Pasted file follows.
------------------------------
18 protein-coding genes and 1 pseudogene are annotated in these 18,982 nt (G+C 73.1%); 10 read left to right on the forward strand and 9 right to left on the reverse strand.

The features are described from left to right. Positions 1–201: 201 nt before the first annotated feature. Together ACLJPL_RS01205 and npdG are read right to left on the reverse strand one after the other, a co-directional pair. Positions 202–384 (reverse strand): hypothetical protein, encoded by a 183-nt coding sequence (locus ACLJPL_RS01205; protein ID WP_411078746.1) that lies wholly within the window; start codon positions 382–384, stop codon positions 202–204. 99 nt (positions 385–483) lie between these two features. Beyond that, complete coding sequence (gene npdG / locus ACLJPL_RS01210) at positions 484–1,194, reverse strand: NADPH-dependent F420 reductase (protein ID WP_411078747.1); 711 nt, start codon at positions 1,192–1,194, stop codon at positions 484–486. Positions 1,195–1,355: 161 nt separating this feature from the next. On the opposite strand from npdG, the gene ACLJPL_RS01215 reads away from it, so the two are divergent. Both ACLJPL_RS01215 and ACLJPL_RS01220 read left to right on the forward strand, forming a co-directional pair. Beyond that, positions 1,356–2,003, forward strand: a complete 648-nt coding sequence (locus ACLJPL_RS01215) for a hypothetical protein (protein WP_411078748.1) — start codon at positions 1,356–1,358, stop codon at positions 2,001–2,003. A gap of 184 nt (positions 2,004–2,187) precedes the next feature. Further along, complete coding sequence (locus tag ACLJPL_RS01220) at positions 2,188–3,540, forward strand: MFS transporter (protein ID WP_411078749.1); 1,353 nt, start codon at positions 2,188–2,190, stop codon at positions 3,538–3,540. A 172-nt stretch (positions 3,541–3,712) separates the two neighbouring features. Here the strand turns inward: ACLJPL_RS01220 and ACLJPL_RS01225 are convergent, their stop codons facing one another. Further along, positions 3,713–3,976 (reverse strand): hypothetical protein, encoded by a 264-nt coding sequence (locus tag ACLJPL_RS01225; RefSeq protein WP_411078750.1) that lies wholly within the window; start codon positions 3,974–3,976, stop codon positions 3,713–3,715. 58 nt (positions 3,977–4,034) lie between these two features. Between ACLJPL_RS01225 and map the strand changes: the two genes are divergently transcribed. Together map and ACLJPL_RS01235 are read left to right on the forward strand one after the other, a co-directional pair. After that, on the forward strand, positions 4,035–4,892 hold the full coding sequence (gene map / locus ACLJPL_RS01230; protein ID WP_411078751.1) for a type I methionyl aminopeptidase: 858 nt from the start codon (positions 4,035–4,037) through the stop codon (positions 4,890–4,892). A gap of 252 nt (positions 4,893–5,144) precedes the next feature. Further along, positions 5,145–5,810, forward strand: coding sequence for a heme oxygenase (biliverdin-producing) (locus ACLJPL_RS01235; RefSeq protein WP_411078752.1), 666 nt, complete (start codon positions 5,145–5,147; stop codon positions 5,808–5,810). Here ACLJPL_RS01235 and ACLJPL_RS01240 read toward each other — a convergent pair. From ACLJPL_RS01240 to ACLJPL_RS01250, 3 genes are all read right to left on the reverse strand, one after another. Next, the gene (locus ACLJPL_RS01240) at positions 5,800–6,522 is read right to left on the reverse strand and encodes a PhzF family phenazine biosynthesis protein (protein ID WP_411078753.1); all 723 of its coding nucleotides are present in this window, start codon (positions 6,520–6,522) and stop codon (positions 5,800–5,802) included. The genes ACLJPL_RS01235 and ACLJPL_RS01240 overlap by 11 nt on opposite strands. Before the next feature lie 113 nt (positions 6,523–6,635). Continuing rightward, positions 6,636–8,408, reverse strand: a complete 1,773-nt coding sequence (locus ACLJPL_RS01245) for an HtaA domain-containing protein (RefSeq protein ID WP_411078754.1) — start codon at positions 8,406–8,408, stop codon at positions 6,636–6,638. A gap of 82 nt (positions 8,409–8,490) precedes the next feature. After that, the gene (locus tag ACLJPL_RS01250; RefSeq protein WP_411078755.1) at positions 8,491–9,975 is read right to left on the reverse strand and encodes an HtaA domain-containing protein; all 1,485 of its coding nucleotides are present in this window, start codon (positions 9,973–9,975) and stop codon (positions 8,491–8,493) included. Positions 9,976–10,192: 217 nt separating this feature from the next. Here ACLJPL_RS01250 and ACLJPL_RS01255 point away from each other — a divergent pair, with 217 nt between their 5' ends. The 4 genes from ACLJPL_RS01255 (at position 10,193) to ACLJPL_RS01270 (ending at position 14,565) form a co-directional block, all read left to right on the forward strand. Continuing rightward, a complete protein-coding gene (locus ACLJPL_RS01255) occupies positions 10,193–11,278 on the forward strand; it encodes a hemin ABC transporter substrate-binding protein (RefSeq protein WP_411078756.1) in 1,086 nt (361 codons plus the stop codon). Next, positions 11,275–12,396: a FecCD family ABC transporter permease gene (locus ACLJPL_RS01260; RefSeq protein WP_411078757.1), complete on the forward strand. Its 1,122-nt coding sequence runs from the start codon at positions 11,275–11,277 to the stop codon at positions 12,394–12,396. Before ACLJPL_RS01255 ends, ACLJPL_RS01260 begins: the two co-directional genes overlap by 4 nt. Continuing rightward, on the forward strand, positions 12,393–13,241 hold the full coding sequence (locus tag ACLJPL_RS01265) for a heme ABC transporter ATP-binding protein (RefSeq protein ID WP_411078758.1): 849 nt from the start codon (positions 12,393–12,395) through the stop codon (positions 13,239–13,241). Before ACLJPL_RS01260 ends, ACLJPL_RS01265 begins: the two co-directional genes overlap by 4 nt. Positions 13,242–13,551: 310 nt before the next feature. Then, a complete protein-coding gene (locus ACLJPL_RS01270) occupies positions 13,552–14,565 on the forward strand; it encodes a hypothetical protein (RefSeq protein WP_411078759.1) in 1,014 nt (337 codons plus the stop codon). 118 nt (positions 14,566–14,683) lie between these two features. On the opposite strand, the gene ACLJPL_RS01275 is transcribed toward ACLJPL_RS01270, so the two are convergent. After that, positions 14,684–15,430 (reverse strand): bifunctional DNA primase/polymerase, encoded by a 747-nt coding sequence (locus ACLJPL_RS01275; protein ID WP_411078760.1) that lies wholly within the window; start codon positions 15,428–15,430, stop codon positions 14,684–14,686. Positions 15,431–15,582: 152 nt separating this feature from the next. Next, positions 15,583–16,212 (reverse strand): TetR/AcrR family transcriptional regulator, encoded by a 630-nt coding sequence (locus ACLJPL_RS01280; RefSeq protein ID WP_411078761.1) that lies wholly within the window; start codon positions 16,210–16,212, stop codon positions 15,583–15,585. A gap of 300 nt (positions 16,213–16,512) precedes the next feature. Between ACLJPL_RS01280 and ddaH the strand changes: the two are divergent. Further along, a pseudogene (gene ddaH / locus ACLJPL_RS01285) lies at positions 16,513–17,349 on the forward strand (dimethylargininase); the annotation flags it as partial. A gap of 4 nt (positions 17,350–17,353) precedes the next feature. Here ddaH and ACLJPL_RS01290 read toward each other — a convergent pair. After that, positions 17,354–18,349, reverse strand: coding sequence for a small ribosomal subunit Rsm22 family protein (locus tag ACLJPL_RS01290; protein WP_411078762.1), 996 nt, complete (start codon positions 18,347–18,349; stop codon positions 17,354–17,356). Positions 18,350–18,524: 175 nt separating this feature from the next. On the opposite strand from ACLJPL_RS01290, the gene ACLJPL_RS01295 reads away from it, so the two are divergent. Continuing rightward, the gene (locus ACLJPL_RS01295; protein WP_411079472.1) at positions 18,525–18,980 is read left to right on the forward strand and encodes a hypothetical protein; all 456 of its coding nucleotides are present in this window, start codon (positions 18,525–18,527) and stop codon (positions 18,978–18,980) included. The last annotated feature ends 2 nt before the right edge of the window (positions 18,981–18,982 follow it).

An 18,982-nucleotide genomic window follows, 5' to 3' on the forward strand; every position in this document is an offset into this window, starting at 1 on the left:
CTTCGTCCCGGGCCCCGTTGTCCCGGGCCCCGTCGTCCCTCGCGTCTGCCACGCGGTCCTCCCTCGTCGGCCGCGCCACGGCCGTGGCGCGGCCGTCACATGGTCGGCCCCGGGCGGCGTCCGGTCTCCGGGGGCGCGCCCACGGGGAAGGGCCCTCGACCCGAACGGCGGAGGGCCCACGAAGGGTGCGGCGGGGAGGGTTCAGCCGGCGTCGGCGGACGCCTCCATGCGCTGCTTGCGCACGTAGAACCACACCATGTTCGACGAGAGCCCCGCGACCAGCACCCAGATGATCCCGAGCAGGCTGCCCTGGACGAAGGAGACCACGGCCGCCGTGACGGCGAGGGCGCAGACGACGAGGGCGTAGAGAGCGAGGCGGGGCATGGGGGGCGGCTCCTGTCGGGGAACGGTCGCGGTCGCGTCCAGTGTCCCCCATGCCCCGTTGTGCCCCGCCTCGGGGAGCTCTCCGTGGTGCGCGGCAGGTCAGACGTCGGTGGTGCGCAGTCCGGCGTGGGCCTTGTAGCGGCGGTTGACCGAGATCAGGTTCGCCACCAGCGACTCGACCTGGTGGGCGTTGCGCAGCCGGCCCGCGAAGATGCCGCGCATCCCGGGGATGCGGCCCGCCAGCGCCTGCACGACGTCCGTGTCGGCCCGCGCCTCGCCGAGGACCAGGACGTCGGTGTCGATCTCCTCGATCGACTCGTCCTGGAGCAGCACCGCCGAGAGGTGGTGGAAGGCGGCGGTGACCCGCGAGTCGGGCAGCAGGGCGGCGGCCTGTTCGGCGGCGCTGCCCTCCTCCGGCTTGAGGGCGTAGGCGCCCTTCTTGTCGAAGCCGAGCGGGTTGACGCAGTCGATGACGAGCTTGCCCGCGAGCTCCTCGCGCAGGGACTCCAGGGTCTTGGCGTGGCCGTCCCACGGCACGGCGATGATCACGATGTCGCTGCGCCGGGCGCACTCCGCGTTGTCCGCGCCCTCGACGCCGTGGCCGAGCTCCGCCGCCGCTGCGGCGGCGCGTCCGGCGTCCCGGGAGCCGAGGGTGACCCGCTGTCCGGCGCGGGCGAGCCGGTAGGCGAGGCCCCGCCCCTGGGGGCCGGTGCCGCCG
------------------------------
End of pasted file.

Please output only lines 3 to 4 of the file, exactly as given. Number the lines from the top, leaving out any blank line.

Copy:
An 18,982-nucleotide genomic window follows, 5' to 3' on the forward strand; every position in this document is an offset into this window, starting at 1 on the left:
CTTCGTCCCGGGCCCCGTTGTCCCGGGCCCCGTCGTCCCTCGCGTCTGCCACGCGGTCCTCCCTCGTCGGCCGCGCCACGGCCGTGGCGCGGCCGTCACATGGTCGGCCCCGGGCGGCGTCCGGTCTCCGGGGGCGCGCCCACGGGGAAGGGCCCTCGACCCGAACGGCGGAGGGCCCACGAAGGGTGCGGCGGGGAGGGTTCAGCCGGCGTCGGCGGACGCCTCCATGCGCTGCTTGCGCACGTAGAACCACACCATGTTCGACGAGAGCCCCGCGACCAGCACCCAGATGATCCCGAGCAGGCTGCCCTGGACGAAGGAGACCACGGCCGCCGTGACGGCGAGGGCGCAGACGACGAGGGCGTAGAGAGCGAGGCGGGGCATGGGGGGCGGCTCCTGTCGGGGAACGGTCGCGGTCGCGTCCAGTGTCCCCCATGCCCCGTTGTGCCCCGCCTCGGGGAGCTCTCCGTGGTGCGCGGCAGGTCAGACGTCGGTGGTGCGCAGTCCGGCGTGGGCCTTGTAGCGGCGGTTGACCGAGATCAGGTTCGCCACCAGCGACTCGACCTGGTGGGCGTTGCGCAGCCGGCCCGCGAAGATGCCGCGCATCCCGGGGATGCGGCCCGCCAGCGCCTGCACGACGTCCGTGTCGGCCCGCGCCTCGCCGAGGACCAGGACGTCGGTGTCGATCTCCTCGATCGACTCGTCCTGGAGCAGCACCGCCGAGAGGTGGTGGAAGGCGGCGGTGACCCGCGAGTCGGGCAGCAGGGCGGCGGCCTGTTCGGCGGCGCTGCCCTCCTCCGGCTTGAGGGCGTAGGCGCCCTTCTTGTCGAAGCCGAGCGGGTTGACGCAGTCGATGACGAGCTTGCCCGCGAGCTCCTCGCGCAGGGACTCCAGGGTCTTGGCGTGGCCGTCCCACGGCACGGCGATGATCACGATGTCGCTGCGCCGGGCGCACTCCGCGTTGTCCGCGCCCTCGACGCCGTGGCCGAGCTCCGCCGCCGCTGCGGCGGCGCGTCCGGCGTCCCGGGAGCCGAGGGTGACCCGCTGTCCGGCGCGGGCGAGCCGGTAGGCGAGGCCCCGCCCCTGGGGGCCGGTGCCGCCG